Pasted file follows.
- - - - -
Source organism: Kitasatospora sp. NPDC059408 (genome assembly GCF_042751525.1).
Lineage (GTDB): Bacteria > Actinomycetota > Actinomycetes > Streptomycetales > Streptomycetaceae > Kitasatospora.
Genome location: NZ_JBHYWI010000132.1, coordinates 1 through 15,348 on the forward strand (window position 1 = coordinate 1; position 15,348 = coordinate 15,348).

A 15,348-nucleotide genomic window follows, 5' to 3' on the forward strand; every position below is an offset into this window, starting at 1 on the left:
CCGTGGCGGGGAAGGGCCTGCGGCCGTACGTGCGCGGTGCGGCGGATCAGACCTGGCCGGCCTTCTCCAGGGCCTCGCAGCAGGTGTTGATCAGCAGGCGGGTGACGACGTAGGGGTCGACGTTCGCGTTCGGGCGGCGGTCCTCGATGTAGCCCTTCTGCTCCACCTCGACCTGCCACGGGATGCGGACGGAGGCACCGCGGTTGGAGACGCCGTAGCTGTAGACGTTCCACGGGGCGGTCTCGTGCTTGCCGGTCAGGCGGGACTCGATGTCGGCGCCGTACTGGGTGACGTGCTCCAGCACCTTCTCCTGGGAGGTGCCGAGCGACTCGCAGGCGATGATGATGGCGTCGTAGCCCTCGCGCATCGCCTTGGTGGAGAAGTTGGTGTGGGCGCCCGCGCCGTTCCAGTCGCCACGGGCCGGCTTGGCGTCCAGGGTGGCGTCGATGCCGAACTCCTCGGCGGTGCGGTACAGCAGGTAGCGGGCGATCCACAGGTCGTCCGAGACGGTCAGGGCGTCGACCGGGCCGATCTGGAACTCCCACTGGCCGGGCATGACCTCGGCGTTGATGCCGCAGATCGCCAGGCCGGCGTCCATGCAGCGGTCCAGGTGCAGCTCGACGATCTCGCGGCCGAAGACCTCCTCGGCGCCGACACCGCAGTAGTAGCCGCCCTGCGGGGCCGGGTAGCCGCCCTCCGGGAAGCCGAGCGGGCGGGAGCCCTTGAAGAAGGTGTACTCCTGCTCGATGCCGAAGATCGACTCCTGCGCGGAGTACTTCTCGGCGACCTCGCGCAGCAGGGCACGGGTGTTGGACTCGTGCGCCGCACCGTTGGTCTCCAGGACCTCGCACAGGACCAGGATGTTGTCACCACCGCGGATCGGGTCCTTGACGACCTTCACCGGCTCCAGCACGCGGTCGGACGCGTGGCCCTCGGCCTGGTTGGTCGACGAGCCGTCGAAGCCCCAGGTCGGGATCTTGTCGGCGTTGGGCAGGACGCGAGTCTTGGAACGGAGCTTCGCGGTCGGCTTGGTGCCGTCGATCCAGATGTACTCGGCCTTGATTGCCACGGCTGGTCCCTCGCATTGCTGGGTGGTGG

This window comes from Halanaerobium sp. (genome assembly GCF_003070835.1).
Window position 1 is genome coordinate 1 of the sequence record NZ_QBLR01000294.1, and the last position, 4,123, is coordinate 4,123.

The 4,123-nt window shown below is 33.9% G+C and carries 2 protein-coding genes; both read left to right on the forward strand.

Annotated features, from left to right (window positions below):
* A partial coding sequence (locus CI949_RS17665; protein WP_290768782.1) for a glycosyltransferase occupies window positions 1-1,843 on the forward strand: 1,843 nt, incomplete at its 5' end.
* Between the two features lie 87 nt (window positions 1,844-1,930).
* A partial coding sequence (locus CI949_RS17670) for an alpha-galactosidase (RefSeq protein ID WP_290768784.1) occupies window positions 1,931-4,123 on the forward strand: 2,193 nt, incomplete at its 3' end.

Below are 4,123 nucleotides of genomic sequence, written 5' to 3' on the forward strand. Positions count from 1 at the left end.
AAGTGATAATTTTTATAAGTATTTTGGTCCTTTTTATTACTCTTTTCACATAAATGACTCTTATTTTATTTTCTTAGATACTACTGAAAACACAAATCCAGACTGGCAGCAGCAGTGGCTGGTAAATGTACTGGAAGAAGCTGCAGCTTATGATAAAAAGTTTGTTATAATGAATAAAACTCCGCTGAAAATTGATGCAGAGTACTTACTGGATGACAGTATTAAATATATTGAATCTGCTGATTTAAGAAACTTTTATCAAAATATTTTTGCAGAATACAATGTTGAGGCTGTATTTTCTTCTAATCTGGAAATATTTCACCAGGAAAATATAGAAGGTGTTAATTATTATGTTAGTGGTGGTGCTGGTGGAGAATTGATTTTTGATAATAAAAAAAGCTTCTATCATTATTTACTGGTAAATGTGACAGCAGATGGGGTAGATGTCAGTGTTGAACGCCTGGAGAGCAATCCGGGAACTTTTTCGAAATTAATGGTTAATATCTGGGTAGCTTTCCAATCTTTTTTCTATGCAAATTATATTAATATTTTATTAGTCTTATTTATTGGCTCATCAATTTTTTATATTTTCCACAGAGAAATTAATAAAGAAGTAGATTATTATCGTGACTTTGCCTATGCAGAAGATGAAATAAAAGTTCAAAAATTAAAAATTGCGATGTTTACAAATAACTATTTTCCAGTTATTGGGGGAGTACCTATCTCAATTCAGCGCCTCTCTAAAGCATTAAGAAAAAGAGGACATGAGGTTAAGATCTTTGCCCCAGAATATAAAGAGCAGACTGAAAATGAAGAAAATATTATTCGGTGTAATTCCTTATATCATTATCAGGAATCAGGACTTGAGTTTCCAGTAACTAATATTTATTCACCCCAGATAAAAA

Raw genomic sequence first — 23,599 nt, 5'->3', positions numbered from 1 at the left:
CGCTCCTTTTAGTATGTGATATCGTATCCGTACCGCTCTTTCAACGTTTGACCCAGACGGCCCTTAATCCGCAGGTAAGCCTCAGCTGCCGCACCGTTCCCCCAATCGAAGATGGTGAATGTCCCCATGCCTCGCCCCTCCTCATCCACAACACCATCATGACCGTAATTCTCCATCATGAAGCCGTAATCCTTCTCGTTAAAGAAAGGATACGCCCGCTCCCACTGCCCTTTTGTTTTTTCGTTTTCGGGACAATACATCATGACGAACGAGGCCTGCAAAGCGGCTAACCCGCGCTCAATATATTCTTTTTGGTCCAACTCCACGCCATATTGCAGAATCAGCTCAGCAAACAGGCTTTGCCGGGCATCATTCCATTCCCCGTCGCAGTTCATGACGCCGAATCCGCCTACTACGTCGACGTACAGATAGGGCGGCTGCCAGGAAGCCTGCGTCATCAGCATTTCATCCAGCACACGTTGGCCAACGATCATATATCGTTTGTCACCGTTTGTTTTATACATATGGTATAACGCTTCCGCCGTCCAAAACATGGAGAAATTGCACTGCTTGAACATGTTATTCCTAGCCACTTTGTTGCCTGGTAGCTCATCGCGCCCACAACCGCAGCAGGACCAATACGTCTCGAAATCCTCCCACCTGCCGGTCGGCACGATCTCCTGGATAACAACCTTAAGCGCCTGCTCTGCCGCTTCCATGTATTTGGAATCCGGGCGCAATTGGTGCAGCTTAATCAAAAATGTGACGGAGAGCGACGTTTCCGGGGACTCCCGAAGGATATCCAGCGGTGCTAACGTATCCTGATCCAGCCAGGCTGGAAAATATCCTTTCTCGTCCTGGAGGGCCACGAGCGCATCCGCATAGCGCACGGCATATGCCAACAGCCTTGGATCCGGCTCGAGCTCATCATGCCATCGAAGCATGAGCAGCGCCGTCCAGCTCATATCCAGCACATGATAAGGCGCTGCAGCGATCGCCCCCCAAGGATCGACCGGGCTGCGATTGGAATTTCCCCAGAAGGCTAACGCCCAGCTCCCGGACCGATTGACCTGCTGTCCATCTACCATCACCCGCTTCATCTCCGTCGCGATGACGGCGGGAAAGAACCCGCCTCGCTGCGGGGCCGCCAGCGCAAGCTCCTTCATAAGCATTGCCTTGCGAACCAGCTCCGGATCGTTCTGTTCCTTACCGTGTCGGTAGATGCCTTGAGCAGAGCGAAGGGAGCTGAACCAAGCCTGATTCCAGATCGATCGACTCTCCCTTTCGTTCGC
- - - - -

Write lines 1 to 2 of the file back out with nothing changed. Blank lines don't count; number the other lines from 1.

Source organism: Kitasatospora sp. NPDC059408 (genome assembly GCF_042751525.1).
Lineage (GTDB): Bacteria > Actinomycetota > Actinomycetes > Streptomycetales > Streptomycetaceae > Kitasatospora.